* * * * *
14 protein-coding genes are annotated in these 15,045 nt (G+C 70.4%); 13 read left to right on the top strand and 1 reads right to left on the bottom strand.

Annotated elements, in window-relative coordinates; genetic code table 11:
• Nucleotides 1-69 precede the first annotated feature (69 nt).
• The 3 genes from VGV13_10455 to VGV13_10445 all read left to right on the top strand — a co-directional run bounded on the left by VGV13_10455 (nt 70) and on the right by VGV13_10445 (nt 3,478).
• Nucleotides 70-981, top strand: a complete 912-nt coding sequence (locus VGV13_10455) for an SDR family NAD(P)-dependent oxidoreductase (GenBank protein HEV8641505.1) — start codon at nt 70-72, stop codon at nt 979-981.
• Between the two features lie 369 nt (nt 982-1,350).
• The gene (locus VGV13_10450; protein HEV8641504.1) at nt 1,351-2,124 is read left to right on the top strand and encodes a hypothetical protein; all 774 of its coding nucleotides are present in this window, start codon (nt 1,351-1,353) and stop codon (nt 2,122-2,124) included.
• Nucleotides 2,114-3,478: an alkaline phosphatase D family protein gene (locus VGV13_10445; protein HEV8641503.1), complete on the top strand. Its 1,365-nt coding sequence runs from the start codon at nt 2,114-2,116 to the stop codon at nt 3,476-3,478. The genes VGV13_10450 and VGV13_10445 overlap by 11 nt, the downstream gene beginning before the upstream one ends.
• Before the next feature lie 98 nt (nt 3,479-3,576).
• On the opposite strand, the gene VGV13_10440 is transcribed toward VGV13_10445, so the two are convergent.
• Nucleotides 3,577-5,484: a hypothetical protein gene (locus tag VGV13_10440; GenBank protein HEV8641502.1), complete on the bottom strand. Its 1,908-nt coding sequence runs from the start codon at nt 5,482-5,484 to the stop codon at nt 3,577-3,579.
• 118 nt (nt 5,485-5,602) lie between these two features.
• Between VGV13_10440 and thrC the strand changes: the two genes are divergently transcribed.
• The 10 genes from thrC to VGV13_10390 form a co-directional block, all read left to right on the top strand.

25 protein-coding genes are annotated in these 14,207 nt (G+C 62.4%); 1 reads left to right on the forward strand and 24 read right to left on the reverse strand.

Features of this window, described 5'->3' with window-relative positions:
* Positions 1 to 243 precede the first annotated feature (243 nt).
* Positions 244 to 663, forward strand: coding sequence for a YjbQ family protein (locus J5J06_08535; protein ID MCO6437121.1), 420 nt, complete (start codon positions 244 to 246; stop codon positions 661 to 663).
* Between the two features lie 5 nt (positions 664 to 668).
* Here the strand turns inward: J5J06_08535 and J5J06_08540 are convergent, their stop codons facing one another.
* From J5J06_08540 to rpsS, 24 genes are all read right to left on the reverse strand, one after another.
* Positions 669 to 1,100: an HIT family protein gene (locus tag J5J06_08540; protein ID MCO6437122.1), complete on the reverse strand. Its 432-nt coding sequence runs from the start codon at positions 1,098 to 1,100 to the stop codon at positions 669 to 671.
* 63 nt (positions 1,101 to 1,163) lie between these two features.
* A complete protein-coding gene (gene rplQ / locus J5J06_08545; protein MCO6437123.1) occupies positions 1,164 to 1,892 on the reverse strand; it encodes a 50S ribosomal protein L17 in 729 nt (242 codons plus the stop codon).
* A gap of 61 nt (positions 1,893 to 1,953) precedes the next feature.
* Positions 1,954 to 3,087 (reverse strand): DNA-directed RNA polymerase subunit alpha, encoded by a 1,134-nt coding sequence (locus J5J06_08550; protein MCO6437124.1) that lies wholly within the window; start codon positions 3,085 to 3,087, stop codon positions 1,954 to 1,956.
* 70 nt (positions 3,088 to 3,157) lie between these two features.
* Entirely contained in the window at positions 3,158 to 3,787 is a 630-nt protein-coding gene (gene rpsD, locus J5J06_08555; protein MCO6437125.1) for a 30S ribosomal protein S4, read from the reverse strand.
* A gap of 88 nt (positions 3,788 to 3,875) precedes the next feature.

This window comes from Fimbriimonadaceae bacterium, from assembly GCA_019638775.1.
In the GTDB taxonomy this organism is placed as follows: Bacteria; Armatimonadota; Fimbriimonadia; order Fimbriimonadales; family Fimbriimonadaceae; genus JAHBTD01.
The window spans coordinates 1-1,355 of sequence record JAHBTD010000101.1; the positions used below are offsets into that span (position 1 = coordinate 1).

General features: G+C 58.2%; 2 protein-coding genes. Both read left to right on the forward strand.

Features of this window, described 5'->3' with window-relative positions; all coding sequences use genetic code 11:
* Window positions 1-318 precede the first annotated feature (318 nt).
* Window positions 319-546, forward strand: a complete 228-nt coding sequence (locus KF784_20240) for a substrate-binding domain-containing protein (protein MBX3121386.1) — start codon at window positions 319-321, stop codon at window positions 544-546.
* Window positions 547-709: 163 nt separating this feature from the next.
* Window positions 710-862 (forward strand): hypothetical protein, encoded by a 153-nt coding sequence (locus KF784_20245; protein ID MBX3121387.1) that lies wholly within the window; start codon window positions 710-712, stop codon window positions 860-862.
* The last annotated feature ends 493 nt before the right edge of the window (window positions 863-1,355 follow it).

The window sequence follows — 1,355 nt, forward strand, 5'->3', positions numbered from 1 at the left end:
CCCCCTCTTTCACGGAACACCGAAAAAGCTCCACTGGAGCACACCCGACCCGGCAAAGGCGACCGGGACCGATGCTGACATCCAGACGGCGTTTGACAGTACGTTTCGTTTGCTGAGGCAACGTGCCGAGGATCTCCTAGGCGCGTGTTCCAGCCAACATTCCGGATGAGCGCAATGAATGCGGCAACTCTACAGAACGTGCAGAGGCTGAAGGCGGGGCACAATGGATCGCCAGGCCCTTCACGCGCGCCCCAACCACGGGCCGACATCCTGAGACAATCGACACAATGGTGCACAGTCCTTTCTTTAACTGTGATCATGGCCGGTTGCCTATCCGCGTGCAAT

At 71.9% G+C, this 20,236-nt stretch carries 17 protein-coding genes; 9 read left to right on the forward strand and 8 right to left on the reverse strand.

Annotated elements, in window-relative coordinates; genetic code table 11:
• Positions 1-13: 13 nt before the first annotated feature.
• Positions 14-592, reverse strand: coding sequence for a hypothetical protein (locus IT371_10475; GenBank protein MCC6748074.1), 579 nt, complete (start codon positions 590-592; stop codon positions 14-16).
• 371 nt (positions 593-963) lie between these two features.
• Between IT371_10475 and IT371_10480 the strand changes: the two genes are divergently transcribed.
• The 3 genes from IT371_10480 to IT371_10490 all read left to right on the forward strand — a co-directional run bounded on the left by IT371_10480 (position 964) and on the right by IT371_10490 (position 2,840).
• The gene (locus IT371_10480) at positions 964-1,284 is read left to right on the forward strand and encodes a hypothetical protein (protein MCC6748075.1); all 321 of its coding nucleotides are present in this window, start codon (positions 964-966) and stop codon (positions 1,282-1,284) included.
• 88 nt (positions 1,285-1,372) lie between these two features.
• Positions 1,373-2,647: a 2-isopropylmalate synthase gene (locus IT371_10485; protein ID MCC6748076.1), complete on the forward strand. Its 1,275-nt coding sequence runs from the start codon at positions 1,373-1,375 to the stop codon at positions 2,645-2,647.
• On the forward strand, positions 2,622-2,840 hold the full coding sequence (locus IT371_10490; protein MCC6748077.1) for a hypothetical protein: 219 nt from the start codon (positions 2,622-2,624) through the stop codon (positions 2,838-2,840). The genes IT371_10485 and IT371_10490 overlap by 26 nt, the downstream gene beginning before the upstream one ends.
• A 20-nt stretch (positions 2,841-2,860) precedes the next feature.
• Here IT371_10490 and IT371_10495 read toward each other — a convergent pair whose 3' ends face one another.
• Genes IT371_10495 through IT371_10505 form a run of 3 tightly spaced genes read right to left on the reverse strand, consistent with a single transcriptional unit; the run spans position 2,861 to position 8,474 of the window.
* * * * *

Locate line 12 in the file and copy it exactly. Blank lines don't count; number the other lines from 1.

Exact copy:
• 118 nt (nt 5,485-5,602) lie between these two features.